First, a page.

Ideally, questions about different religions, especially in relation to child-rearing practices, are best settled before marriage. However, that assumes a perfect world. Even if a couple started out with the same or similar faiths or none at all, people change. For example, one spouse may not have been actively practicing for years, but now they want to return to their faith roots. Or perhaps the husband or wife has decided they want to join a different denomination entirely. So, what should happen to the kids when spouses follow different faiths or have conflicting beliefs, or only one is actively religious? Does it mean a pitched battle or does it boil down to a simple coin toss?

Neither, we hope. Certainly it’s a challenge, one that may be complicated by the input or influence of others, like clergy or other family members. It’s easy to get into a tug-of-war when it comes to little things in parenting, much less hot-button issues like religion. Many faiths recognize this inherent marital stressor and some encourage their followers not to be what they term unevenly yoked. But people join and leave faiths all the time. Even a couple who started out evenly yoked, so to speak, may find themselves on opposite ends of the spectrum one day. So the question is not how to avoid the issue, but how to deal with it if it happens.

In her interfaith parenting blog, Susan Katz Miller gives Ten Reasons to Teach Interfaith Children Both Religions. Among the positive reasons Katz offers is that children have the right to understand and appreciate both cultures and religions represented in their family tree, and that people who are religiously bi-literate (know the stories and rituals of two religions) tend to have a greater understanding of world politics, history, culture and literature. Perhaps the greatest reason of all, Katz points out, is that “As parents, we cannot ultimately control the religious identity of our children anyway. All adults can, and many do, switch religious affiliations in adulthood.”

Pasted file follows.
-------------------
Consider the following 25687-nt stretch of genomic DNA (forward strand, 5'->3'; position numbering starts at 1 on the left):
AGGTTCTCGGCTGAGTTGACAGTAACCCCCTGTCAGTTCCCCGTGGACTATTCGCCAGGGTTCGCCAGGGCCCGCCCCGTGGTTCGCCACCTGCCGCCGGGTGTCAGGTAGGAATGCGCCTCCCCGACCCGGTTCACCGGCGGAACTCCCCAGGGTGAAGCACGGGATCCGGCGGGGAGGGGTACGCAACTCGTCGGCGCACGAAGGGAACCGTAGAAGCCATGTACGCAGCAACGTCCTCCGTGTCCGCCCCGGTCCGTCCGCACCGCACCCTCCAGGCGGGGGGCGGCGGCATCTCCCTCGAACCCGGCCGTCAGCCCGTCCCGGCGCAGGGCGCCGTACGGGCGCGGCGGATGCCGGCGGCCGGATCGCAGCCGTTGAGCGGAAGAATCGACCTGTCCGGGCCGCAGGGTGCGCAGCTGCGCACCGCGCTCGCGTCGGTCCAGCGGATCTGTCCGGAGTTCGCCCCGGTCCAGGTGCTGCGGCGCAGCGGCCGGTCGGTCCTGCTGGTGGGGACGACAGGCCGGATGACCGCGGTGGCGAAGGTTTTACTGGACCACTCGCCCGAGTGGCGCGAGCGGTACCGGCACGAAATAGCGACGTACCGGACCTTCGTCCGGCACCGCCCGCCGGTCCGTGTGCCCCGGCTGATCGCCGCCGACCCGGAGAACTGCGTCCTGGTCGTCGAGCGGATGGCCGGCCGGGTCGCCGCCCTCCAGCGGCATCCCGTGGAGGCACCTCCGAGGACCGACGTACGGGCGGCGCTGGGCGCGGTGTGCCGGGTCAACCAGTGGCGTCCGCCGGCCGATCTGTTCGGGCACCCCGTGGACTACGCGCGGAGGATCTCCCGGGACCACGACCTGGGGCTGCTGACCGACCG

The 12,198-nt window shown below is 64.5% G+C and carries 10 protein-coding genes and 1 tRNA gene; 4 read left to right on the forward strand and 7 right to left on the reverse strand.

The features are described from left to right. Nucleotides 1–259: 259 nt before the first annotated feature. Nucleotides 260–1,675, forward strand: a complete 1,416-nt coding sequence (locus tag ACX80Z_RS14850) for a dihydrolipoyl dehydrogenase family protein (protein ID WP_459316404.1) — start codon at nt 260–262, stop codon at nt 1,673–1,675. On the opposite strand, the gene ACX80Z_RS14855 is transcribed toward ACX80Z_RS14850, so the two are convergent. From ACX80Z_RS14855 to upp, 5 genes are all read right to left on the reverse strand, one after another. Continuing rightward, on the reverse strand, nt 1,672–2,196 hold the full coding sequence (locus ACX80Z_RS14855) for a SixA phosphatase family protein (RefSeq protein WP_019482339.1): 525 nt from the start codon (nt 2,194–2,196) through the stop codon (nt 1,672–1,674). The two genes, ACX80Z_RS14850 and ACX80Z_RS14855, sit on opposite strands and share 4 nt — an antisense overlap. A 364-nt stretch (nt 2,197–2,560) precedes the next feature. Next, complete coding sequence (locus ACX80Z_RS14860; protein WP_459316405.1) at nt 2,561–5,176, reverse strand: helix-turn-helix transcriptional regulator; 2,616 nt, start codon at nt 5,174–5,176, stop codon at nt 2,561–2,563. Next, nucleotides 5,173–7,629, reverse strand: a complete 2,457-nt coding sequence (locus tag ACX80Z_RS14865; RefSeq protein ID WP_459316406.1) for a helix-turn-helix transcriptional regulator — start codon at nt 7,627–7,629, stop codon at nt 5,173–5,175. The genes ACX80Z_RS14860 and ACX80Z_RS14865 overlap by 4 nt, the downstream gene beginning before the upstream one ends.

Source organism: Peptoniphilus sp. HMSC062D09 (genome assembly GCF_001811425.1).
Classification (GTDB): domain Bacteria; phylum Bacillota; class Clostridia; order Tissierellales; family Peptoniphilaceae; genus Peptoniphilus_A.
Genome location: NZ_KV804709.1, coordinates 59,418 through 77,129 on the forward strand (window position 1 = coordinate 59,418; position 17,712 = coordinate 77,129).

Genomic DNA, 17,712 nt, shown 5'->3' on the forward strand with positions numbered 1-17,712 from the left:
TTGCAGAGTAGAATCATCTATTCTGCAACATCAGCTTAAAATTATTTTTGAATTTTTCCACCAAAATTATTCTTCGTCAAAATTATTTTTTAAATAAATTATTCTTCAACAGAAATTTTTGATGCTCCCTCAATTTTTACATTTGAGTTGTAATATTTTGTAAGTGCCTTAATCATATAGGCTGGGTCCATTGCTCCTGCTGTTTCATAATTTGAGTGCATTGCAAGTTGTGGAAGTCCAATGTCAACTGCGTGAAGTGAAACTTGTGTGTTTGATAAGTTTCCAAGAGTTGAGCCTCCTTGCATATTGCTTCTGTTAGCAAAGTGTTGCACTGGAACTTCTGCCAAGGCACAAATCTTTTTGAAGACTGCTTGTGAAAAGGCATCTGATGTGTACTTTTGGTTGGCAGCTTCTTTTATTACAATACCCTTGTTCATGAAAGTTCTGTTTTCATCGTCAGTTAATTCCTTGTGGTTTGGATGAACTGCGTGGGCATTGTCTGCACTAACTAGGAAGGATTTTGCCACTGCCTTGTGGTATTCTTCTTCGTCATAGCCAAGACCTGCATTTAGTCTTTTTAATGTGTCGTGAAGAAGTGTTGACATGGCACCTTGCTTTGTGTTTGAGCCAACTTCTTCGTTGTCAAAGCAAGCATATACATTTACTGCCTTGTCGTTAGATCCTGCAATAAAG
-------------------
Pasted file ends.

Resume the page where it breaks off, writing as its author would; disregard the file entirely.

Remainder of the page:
Here are some options that interfaith parents can consider to resolve the issue:

  • Allow children to attend alternating religious events with each parent or other relatives.
  • Propose that the entire family rotates going to church, synagogue, mosque, temple or other faith-based events to feel and show family solidarity.
  • Agree with your spouse on the age when your children are permitted to choose which faith, if any, they wish to observe.

A final word of caution. If you’re a parent in an interfaith marriage, instead of going to the mat to win the right to teach the kids your faith alone, consider compromising. The risk is greater that an unpleasant memory of bickering parents may drive your kids away from religion completely. Remember that they can always choose their own religion or none at all when adults, so it makes sense to start out their journey of faith on a positive, peaceful path.